The Supreme Court ruled 5 to 2 yesterday that employers and unions without proven histories of discrimination may adopt racial quotas to overcome imbalances in training and promotion programs.

The court upheld affirmative action aimed at "conspicuous" or "manifest" racial imbalance in job categories that traditionally have been segregated.

It rejected the claim of white Louisiana factory worker Brian F. Weber that he was a victim of illegal "reverse discrimination" when he was turned down for an in-plant craft-training program opened to blacks and whites on a one-for-one basis.

The court emphazied that its holding was "narrow" - the Civil Rights Aact of 1964 does not forbid racial preferences of the kind in the temporary affirmative-action plan agreed to by Weber's union and employers, United Steelworkers of America and Kaiser Aluminum & Chemical Corp.

"We need not today define in detail the line of demarcation between permissible and impermissible affirmative action plans," Justice William J. Brennan Jr. wrote for the court.

But wide as well as narrow implications for thousands of employers and for millions of workers - blacks and other minorities, whites and women - were perceived in the first wave of reactions.

Eleanor Holmes Norton, head of the Equal Employment Opportunity Commission, said the ruling could bring a relaxation of EEOC affirmative-action guidelines, which require some proof of past employment discrimination before corrective programs can be required.

The AFL-CIO, which had supported its affiliated union, was jubilant. "A big victory," spokesman Al Zack said.

By contrast, a lawyer who filed a pro-Weber, friend-of-the-court brief saw "a very limited sanction . . . of a numerical approach under grievous circumstances."

"Private employers may read the decision as sanctioning racial quotas, but if they do, they're going to be in a lot of trouble," said the lawyer, Larry M. Lavinsky of the Anti-Defamation League of B'nai B'rith.

NAACP executive director Benjamin Hooks termed the ruling "probably the most important civil-rights decision in recent history." If the court had ruled for Weber, he said, "it was our prediction that the cause of affirmative action would have been set back 10 years."

For the Mexican-American Legal Defense and Educational Fund, President and general counsel Vilma S. Martinez said that the ruling is momentous for Hispanics, "soon to be the nation's largest minority." It gives them "the means to open doors that have been closed . . . too long," she said.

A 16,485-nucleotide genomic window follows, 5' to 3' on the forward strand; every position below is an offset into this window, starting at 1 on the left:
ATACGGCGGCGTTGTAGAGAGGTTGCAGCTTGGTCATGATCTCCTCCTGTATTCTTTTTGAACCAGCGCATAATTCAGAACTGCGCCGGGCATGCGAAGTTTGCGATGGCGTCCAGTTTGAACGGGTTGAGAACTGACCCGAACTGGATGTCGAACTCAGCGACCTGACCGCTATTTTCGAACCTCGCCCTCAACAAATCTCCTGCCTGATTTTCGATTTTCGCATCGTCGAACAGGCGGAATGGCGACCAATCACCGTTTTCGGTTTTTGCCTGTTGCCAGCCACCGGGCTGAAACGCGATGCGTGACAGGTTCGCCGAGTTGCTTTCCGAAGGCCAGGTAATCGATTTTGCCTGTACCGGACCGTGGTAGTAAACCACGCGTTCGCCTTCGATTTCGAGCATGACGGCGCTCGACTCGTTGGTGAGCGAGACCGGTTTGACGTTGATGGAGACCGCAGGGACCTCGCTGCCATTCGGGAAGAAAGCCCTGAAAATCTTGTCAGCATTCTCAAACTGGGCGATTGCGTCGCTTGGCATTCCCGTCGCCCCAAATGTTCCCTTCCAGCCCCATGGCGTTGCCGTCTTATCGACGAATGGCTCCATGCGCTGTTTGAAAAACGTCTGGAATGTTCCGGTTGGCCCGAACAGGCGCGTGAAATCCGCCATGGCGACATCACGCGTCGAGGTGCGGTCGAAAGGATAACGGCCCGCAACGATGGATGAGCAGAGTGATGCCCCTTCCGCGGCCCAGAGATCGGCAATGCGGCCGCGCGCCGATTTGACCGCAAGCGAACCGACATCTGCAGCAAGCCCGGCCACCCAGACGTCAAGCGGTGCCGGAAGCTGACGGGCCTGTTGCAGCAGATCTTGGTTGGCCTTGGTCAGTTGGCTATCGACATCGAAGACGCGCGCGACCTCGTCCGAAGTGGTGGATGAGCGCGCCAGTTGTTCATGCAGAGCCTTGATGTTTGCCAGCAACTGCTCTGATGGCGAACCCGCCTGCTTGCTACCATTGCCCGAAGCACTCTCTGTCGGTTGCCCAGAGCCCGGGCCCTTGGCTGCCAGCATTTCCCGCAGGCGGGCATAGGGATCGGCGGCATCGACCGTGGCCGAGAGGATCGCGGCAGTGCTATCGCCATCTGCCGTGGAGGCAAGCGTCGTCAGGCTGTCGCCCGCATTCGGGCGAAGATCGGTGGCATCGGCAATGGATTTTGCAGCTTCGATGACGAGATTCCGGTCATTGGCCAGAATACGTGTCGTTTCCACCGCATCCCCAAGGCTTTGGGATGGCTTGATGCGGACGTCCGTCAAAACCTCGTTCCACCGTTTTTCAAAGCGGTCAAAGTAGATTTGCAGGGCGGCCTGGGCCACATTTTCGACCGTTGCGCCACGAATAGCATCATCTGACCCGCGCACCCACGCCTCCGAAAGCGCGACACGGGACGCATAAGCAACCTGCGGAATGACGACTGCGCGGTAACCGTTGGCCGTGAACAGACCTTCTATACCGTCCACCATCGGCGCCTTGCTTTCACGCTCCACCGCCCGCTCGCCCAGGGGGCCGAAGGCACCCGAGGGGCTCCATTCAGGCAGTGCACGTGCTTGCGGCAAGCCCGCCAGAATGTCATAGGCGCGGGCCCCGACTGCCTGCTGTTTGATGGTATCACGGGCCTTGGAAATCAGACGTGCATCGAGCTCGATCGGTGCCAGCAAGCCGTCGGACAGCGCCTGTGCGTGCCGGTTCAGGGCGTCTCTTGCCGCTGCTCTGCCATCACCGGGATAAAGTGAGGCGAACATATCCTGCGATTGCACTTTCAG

National Women's Political Caucus leader Mildred Jeffrey said, "We are thrilled . . . With this decision, women and minorities come closer to making equal opportunity in employment a reality instead of a dream."

In New Orleans, Weber, 32, said, "To say the least, I'm very disappointed . . ." He added, "I think we fought a good fight." That was implicitly acknowledged in the opinion for the court.

Weber's key argument, that the 1964 law's Title VII barred all race-conscious affirmative action plans, "is not without force," Brennan wrote.

Weber said he plans to return to work at 7 a.m. today at the Kaiser plant in Gramercy, La. It was one of 15 Kaiser plants around the country covered by the affirmative-action plan negotiated in 1974 by the steelworkers. Weber, a laboratory worker, is a member of the union.

Because the Weber case affects the workplace, it generally has been regarded as more important to more Americans than the more widely publicized case of Allan P. Bakke, the white applicant for admission to a medical school who was turned down because 16 of 100 slots had been reserved for minorities.

A year ago, the court ruled 5 to 4 that the University of California had to admit Bakke, but that race could be taken into account to overcome past discrimination.

Justice Lewis F. Powell Jr. wrote the controlling opinion in the Bakke case, which, because it involved actions by a state rather than the private sector, was decided on constitutional rather than statutory grounds.

Powell did not participate yesterday because he was absent for surgery when the Weber case was argued March 29.

Justice John Paul Stevens had disqualified himself, without explanation, at the outset.But the Associated Press said it learned that his reason was that, as a lawyer in Chicago, he had represented Kaiser Aluminium.

The two abstentations created the possibility of the case's being decided by a majority of four justices - fewer than half of the members of the court. A ruling by such a majority is, in addition, vulnerable to a new challenge and even to reversal.

Three of the justices who joined Brennan yesterday, Byron R. White, Thurgood Marshall and Harry A. Blackmun, comprised the block of four who, in the Bakke case, had wanted to go further than Powell. The quota system at the state medical school was permissible, they contended.

Yesterday's dissenters, Chief Justice Warren E. Burger and William H Rehnquist, were, along with Stevens, in an opposing block of four that had wanted Bakke admitted but stopped short of Powell's position. The 1964 law, they contended, excluded race altogether as a basis for excluding anyone from a federally funded program.